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Hamilton facing difficult questions

Lewis splits F1 with reckless approach

Oliver Brett @sport_oliver

The dichotomy is stark.

On the one hand, you have Formula One, the sport.

Sanitized, formulaic and packed with artificial sweeteners – such as Kers and DRS – that only the nerds understand, the modern grand prix is as far removed from its organic roots as can be.

Then you have the man who is its most marketable asset. Supremely talented, earmarked for greatness as soon as his feet could reach the pedals of a go-kart and a world champion at the age of 23, Lewis Hamilton is a driver whose rare combination of panache, courage and sheer skill is easily identifiable to anyone who might randomly switch on their TV on a Sunday afternoon wondering if there’s a decent Western on.

Sure, he puts some people’s noses out of joint – stewards, rival team bosses, the more conservative drivers on the grid. Driving the way he does, that’s bound to happen. But in a sport that sometimes threatens to provide a cure for insomnia (despite the wailing engine noise), it’s Hamilton who so often produces the much-needed thrills that provide its lifeblood.

In fact, excluding F1’s ultimate excitement catalyst, the rain, Hamilton is its lifeblood. And the rain cannot, yet, be summoned to appear on cue by Bernie Ecclestone.

We are halfway through the 2011 season and, if you look at the statistics, everyone should be talking about a young German with tousled blond hair, impeccable manners and a cheeky grin. But while Sebastian Vettel might appear an acceptable choice as a future husband for your daughter, there is no guarantee your daughter would fancy him in the first place.

He drives his Red Bull so efficiently that it sometimes appears to be fuelled by the same alarming ingredients that go into a can of the beverage the car’s livery promotes, an acquired taste if ever there was one.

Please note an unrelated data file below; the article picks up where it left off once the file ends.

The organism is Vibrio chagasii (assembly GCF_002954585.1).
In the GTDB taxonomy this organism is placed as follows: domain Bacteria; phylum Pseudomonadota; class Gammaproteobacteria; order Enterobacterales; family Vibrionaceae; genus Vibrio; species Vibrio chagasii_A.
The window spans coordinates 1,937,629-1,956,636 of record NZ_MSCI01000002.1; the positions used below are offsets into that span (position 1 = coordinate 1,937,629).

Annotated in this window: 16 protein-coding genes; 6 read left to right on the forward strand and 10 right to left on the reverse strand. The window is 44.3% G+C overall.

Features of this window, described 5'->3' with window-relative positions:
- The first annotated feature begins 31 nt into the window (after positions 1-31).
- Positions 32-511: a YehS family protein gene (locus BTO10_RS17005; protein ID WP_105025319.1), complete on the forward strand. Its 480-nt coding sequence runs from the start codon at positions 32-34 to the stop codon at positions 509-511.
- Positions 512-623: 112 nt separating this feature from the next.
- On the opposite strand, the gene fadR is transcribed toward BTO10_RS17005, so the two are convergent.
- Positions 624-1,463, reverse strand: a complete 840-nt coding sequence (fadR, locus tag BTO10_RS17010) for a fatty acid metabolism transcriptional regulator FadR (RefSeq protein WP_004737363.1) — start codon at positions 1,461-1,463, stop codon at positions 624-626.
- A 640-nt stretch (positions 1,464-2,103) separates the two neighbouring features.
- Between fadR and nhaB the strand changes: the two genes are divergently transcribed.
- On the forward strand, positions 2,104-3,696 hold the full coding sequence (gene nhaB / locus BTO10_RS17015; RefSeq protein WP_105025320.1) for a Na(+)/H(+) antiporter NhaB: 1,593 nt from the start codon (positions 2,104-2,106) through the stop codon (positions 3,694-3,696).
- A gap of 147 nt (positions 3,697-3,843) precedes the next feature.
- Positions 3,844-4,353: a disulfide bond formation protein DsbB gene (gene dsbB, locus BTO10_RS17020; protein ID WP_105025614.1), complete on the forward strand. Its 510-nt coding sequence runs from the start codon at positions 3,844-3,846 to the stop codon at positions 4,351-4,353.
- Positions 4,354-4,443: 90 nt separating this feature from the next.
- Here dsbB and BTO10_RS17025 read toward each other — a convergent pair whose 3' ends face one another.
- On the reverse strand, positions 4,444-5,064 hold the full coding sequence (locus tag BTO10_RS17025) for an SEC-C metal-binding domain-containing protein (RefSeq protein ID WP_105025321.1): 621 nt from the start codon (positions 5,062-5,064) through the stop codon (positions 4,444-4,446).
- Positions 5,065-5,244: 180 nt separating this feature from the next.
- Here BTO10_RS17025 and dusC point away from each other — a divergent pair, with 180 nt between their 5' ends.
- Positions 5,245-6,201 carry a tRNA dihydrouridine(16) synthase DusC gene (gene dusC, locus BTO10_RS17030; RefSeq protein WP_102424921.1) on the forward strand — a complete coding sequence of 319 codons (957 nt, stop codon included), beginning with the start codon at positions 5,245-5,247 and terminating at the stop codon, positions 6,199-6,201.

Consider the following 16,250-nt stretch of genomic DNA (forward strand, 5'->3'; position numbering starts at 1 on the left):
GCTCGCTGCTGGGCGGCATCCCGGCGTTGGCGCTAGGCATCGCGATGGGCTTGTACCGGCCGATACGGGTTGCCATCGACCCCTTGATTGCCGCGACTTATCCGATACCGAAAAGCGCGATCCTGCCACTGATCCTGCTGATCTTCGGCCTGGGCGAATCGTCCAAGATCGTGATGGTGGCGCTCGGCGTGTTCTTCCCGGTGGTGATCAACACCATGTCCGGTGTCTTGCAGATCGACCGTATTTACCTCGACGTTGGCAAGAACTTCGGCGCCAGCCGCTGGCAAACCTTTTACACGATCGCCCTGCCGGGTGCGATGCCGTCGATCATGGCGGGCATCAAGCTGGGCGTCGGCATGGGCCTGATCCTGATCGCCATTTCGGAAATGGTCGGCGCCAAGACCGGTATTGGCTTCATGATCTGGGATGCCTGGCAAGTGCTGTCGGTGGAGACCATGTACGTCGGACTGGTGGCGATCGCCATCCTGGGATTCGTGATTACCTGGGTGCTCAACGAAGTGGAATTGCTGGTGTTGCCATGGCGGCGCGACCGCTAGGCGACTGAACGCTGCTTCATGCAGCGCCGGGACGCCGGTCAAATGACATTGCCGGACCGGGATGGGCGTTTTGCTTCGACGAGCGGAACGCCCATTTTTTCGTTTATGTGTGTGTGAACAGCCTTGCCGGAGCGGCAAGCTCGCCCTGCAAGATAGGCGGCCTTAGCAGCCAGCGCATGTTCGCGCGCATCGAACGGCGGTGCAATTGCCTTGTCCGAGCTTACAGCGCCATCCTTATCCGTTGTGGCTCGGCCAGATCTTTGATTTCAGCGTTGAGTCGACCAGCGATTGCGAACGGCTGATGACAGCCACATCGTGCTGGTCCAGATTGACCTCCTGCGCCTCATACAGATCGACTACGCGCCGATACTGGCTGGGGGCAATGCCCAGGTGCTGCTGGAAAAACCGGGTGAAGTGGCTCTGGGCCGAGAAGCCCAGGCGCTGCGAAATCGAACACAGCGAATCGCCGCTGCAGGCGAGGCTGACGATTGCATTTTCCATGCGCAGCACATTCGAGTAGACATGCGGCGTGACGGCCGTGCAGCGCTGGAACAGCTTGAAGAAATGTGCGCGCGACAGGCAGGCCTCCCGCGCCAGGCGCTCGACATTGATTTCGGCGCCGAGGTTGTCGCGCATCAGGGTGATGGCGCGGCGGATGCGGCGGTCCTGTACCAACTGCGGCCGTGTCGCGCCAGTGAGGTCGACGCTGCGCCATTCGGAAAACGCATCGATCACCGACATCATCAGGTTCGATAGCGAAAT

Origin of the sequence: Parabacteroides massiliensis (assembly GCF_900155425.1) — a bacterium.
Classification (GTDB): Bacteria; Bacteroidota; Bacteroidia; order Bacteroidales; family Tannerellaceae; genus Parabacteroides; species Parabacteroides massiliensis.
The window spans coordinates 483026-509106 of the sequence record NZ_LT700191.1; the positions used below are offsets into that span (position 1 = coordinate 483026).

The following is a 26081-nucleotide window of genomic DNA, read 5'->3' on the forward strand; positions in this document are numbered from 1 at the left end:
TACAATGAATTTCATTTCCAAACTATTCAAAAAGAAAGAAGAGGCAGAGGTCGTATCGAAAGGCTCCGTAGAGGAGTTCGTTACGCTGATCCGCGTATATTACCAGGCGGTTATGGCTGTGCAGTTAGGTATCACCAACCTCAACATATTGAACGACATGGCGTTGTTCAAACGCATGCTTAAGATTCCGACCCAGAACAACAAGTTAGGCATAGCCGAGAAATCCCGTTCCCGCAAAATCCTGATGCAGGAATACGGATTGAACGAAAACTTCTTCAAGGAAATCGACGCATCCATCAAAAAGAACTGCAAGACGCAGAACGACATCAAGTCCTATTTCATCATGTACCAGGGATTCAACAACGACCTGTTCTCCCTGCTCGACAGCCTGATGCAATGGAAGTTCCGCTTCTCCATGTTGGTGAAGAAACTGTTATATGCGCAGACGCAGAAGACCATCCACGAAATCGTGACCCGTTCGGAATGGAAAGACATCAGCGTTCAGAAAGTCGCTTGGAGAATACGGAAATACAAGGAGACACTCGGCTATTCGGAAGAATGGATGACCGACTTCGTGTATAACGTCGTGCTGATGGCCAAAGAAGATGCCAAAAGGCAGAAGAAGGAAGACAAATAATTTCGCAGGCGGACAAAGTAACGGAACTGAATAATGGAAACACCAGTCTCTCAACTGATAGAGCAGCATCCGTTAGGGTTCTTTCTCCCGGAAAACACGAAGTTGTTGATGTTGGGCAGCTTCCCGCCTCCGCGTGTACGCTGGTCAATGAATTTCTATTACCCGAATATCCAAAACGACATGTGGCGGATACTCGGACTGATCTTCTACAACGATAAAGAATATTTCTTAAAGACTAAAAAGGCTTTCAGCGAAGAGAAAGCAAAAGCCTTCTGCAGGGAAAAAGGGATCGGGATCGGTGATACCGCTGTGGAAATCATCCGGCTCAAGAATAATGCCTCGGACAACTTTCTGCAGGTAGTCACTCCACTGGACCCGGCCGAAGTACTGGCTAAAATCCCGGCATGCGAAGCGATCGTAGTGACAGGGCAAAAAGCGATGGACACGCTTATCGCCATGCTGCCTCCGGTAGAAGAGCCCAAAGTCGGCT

Vettel, with six wins from the first nine races, needs to finish on top of the podium in eight of the remaining 10 to break Michael Schumacher’s 2004 record for the most wins in a season. With the drivers’ championship sewn up, at least realistically, I hope that’s what Vettel’s target is – though somehow I suspect it isn’t.

However, even the most po-faced of the BBC commentators (who, let’s face it, make up about half the total number of British-based F1 pundits/experts) would agree on this: Vettel is not the outstanding driver in F1.

In that case, who is? The contenders are the prodigiously moody Spaniard in the Ferrari, Fernando Alonso, and his former team-mate Hamilton.

I am not going to try to solve that conundrum, though it is fascinating to check the record book and recall that in the only season in which they drove for the same team (2007), they finished with an identical points tally.

So if it is hard to logically separate Alonso’s driving ability from Hamilton’s driving ability, why is the Englishman so much more important for F1?

The answer comes, in part, from that audacious driving style he was born with – a hunger to eat up the field, to do almost whatever it takes to get his car ahead of the one in front.

Hamilton knows that at times he is skating on decidedly thin ice, but he clearly feels the sport’s regulators have at times unfairly targeted him for punishment.

This season, McLaren have been consistently the third-fastest team. In other words, in every race, Hamilton has four cars that should, assuming they are driven properly, not only start from superior grid positions but also be nigh-on impossible to overtake.

This is an unacceptable situation for the young Englishman, who has not always been at his focused best in 2011. A chequered season has had one notable high – a stunning drive to win against the odds in China – and its low point, an impatient, immature drive in the wet Canadian GP, when, after a series of early mishaps, he collided with team-mate Jenson Button and was forced to retire.

In Monaco, he was overtaken by Schumacher’s Mercedes, before picking up a drive-through penalty after bumping Felipe Massa.

After that iconic race, the frustrations boiled over, albeit briefly. Hamilton said afterwards: “It’s an absolute frickin’ joke. I’ve been to see the stewards five times out of six this season.”

Asked to elaborate on why this might be the case, Hamilton instead tried a risque joke: “Maybe it’s because I’m black. That’s what Ali G says.”

Rightly, people did not make too much of those comments, though there was, buried in his little aside, acknowledgement of his ethnic heritage. And it’s not the first time he has alluded to it unexpectedly.

Ahead of the final race of his remarkable debut season, when Hamilton, Alonso and Ferrari’s Kimi Raikkonen were all gunning for the drivers’ championship (Raikkonen won by a single point), he was asked what it would mean to him to become the first black champion.